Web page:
“The Game Begins.”
Chris Claremont takes an arc of this book, phasing out the last writer (Louise Simonson), and helping prepare the way for the greatest X-Factor writer of all time: Peter David.
In this story, Apocalypse introduces his new henchmen called Riders of the Storm (also “Dark Riders”). They spying on X-Factor and assess their abilities.
And then the new villains go after the heroes. But the real target is X-Factor’s living ship, which used to belong to Apocalypse until the ship decided it liked X-Factor more.
While Hard Drive takes control of Ship…
…the new villains assault X-Factor. Psynapse expressed disdain for Jean Grey…
…Barrage attacks Iceman…
These are annoyingly generic villains and the cast of this book is huge it’s impossible to find anyone memorable.
Once she has control over Ship, the vessel goes nuts and a bunch of Avengers and Fantastic Four members have to stop it from destroying New York.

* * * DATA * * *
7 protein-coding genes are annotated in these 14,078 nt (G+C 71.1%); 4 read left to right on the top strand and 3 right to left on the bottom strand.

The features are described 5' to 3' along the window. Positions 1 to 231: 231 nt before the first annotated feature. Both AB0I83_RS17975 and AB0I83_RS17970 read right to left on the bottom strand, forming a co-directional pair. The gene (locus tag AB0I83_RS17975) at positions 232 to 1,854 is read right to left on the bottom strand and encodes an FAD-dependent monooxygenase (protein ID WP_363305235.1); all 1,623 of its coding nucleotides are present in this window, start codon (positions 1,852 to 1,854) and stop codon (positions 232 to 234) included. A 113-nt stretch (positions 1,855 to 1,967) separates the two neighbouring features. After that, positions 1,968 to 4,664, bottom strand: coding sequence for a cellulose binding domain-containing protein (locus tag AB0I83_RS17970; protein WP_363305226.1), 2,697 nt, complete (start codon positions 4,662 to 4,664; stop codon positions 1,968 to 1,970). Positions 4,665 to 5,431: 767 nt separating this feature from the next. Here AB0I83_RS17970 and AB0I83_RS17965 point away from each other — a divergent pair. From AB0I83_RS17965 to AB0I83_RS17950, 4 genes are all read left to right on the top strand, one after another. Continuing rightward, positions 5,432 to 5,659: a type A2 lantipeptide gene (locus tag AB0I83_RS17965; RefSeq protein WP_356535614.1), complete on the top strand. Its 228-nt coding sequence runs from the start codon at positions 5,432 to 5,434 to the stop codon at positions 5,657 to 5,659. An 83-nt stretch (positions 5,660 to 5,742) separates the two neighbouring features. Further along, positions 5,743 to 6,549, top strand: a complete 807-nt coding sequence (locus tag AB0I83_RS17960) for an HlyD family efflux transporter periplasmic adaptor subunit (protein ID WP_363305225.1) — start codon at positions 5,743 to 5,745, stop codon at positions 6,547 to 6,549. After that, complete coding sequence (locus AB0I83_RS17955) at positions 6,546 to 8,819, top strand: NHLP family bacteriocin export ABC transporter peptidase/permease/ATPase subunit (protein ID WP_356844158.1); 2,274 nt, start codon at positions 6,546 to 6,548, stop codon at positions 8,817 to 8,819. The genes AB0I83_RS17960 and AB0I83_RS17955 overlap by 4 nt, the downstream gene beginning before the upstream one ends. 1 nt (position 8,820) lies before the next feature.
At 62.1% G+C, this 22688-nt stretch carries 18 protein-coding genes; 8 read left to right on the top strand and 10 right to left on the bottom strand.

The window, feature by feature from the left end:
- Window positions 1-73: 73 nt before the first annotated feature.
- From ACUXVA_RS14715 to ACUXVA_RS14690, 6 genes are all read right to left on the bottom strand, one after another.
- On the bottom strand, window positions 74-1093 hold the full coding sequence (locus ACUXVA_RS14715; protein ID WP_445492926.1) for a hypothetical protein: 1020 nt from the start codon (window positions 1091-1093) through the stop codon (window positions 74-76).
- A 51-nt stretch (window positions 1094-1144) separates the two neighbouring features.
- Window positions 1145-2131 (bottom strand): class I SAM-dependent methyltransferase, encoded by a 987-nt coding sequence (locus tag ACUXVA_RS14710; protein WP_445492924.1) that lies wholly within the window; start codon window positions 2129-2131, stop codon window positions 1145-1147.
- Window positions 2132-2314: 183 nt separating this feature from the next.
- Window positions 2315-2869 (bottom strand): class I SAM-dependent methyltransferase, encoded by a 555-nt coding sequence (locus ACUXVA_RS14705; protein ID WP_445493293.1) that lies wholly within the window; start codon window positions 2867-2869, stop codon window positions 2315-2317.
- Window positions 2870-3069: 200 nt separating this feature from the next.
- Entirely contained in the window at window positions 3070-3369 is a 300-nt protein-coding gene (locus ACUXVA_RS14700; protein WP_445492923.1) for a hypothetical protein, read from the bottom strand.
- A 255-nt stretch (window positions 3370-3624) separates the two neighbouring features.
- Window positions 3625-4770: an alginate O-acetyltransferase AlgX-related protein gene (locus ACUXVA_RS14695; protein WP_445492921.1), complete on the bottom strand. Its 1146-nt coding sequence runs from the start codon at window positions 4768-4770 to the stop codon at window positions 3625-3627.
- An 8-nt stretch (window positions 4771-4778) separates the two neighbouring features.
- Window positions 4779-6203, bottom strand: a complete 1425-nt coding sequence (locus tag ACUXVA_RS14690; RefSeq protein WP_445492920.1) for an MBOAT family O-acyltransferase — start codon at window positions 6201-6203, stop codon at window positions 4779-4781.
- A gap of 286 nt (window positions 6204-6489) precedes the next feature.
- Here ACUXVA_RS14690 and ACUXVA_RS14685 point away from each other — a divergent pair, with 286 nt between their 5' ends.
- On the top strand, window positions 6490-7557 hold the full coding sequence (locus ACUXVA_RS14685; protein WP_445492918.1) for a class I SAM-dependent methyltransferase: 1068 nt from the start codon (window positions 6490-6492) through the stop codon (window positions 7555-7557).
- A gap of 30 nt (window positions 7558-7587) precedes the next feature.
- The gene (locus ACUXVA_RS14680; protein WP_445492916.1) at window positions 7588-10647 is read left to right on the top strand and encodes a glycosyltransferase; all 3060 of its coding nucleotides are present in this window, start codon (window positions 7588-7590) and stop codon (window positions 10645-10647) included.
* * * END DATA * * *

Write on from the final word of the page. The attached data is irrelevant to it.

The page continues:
And also fight more Dark Riders like Gauntlet, who grabs up a cop.
As you can see, the art is very busy and kinetic, and the story is muscular and lacks subtlety.
The battle, it turns out, is a diversion so that Foxbat can try to kidnap baby Cable for Apocalypse…
Yes his name is Foxbat and he looks like a cross between a fox, a bat, and Satan.
He takes Nathan, but then a woman with an eye on her forehead shows up and takes him back.
This is the first appearance of Askani, who will, in the future, help raise this baby into Cable.
We also meet Boak, who works with Askani.
Anyway, Apocalypse puts some of the heroes in tubes because of course he does. That’s what all the Marvel villains do.
It’s a lot of big fights and guest stars, and it all feels very familiar.
The living space ship is destroyed, which matters in the short term, but long term there is one very crucial element: During the story, Nathan Summers (infant version) is kidnapped by Apocalypse and poisoned. In order to cure him, they send him into the future.
Then, on the last page, Uatu makes a long speech and, for the first time, we see a picture of young Nathan next to Cable. The link isn’t clear, but it’s the first time the two are shown as possibly connected.
In an interlude, we learn that Sebastian Shaw has a kid named Shinobi.